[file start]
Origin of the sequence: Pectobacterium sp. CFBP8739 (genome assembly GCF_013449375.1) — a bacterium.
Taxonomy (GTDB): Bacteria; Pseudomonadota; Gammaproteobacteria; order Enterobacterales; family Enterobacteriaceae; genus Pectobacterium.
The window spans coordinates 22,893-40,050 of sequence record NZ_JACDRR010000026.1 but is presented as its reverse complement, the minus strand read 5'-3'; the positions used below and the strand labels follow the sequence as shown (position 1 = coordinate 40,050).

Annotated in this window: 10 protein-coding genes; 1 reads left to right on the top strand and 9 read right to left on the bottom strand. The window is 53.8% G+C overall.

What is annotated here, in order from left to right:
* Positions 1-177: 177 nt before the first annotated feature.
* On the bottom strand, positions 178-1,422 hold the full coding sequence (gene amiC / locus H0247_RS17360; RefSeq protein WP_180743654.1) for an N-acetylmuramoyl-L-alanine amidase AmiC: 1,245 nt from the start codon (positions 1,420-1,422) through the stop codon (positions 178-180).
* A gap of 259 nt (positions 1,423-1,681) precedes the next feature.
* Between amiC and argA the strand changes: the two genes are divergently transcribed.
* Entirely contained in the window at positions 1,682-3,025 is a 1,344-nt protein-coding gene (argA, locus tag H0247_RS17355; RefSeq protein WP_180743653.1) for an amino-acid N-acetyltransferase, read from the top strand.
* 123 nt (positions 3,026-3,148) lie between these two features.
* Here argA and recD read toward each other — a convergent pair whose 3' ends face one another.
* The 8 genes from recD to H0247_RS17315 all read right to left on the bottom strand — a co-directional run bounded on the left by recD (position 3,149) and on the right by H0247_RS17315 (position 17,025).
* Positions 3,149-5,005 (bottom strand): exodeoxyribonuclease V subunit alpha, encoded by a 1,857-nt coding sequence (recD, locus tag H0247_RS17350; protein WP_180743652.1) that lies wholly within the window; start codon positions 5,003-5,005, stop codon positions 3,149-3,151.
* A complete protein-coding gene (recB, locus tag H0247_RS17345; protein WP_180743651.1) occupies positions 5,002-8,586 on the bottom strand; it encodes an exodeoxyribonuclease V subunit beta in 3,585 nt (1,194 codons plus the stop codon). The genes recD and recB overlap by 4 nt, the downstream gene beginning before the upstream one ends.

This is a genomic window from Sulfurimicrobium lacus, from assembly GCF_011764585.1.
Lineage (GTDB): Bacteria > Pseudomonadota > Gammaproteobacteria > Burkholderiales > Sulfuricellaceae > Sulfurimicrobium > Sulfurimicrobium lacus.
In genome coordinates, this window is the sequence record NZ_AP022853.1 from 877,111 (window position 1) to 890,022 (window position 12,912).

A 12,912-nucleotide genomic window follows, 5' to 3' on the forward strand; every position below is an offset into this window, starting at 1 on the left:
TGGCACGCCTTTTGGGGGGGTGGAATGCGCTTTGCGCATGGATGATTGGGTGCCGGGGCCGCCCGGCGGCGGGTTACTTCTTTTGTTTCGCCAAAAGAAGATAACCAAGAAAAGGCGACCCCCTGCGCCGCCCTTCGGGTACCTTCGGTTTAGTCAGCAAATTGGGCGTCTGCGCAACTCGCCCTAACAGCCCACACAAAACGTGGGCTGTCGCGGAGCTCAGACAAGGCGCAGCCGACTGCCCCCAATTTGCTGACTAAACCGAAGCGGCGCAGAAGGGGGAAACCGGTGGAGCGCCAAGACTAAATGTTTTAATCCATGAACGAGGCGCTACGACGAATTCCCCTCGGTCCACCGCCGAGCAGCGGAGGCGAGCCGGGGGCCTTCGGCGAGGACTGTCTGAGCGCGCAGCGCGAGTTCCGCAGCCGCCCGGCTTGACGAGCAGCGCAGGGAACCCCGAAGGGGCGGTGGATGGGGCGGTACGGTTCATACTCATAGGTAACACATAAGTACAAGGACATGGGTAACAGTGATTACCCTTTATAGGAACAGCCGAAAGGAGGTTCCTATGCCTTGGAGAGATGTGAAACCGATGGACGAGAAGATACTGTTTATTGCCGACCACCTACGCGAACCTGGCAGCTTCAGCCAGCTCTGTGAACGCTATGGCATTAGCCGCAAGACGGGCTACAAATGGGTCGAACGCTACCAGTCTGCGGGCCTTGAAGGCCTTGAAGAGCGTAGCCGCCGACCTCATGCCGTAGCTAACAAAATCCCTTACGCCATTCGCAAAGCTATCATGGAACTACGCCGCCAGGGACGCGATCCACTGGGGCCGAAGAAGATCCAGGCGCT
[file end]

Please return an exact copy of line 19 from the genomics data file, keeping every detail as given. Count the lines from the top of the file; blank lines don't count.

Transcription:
A 12,912-nucleotide genomic window follows, 5' to 3' on the forward strand; every position below is an offset into this window, starting at 1 on the left: